- Still Learning from Kindergarten to Say “Yes” or “No” - October 4, 2019
- Toni Morrison: Spilling over the Corners of Text - August 6, 2019
- Marie Kando Your Classroom - July 24, 2019
- MCAS Whitehead Test Prompt-What Were They Thinking? - May 28, 2019
- If They Are Choosing the Family Car, They Are Going to Want Choice in the Classroom - February 27, 2019
- Teachers Pay Teachers-The Fast Food of Education - February 22, 2019
- Yes, Breaking Up (with a text) is Hard to Do - October 8, 2017
- Copying the Nation’s Founding Documents by Hand - September 24, 2017
- A Comic Book Helped to Inspire the Civil Rights Movement - August 7, 2017
- Eat Your Vocabulary– It’s Good for You! - February 8, 2017
The “Nation’s Report Card” is released by The National Assessment of Educational Progress (NAEP) every year where students are tested at ages 9, 13, and 17. In 2012, the testing results for readers at age 17 were abysmal, demonstrating only a 2% growth in reading scores over the past 41 years.
I was bemoaning this statistic to a friend who responded, “Well, they’re just seventeen…”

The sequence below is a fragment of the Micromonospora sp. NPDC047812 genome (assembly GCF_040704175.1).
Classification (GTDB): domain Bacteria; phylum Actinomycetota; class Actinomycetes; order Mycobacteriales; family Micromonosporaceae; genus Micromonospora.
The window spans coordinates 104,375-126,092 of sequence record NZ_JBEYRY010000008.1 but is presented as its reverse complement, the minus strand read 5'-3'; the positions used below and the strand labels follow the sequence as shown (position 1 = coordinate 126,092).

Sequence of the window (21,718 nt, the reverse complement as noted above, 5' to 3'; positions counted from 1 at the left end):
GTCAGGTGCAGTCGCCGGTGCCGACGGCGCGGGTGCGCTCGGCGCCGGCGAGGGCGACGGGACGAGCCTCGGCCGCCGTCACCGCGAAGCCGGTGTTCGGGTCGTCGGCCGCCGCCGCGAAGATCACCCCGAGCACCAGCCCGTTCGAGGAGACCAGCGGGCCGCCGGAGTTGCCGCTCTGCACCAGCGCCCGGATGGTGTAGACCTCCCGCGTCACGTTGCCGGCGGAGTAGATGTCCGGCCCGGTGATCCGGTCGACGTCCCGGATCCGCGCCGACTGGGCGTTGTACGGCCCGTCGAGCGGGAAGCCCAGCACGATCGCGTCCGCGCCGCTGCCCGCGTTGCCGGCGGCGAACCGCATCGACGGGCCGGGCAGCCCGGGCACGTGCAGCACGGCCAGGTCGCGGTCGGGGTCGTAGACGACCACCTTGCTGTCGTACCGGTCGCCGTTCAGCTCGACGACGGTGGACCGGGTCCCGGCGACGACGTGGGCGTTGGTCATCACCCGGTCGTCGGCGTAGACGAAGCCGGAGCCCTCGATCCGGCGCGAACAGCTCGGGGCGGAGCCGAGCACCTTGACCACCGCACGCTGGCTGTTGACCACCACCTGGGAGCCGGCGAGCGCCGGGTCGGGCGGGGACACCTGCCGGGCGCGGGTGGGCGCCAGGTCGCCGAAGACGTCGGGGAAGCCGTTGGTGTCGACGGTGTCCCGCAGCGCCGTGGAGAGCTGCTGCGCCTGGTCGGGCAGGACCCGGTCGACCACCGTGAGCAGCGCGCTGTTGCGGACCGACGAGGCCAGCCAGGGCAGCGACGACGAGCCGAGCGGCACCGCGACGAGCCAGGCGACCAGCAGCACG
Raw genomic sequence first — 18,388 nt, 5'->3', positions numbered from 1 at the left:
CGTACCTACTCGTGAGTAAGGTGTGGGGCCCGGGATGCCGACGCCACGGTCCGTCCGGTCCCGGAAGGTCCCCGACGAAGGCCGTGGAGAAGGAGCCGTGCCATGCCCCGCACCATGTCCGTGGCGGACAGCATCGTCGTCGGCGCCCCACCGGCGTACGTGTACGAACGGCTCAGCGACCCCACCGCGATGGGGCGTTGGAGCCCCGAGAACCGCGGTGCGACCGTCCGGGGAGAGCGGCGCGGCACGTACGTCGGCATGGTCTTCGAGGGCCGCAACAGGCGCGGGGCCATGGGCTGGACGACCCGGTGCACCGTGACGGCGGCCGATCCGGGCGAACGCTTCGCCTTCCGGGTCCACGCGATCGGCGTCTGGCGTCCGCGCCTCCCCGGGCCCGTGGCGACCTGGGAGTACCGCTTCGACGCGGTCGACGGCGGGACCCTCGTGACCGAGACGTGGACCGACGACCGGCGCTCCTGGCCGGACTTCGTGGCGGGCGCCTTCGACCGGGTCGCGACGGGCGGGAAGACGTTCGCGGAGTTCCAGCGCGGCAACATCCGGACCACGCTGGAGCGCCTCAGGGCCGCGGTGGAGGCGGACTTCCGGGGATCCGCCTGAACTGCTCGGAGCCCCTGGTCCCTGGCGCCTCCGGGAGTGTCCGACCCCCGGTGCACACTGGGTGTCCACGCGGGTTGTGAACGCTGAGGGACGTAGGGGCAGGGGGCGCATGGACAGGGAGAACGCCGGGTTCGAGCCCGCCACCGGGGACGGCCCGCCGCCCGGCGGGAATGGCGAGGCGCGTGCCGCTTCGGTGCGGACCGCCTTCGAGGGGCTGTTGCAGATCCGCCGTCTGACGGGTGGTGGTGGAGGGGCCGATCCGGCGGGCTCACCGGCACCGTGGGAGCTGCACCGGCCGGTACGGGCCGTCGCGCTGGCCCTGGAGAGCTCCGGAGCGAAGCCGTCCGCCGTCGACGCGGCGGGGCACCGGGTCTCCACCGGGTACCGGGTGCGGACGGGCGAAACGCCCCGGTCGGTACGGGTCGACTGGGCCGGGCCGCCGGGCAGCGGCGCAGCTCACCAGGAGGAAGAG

Almost immediately, I heard the voice of Paul McCartney, the voice of my youth, respond in my brain, “…you know what I mean….”
Seventeen is that age of great contradictions…you know what I mean? For example:
- Seventeen is the year before legal adulthood in the USA;
- Seventeen is the age at which one may watch, rent, or purchase R-rated movies without parental consent;
- Seventeen is the age at which one can enlist in the armed forces with parental permission;
- More 17-year-olds commit crimes than any other age group, according to recent studies by psychiatrists.
Nature offers an example of another seventeen year cycle. Consider that cicadas remain buried for seventeen years before coming out a breaking into their mating song. Coincidently there are no end to the number of songs, mating or otherwise, that center on the dilemma of being seventeen.
There is the infamous Paradise By the Dashboard Light by Meat Loaf:
Though it’s cold and lonely in the deep dark night
I can see paradise by the dashboard light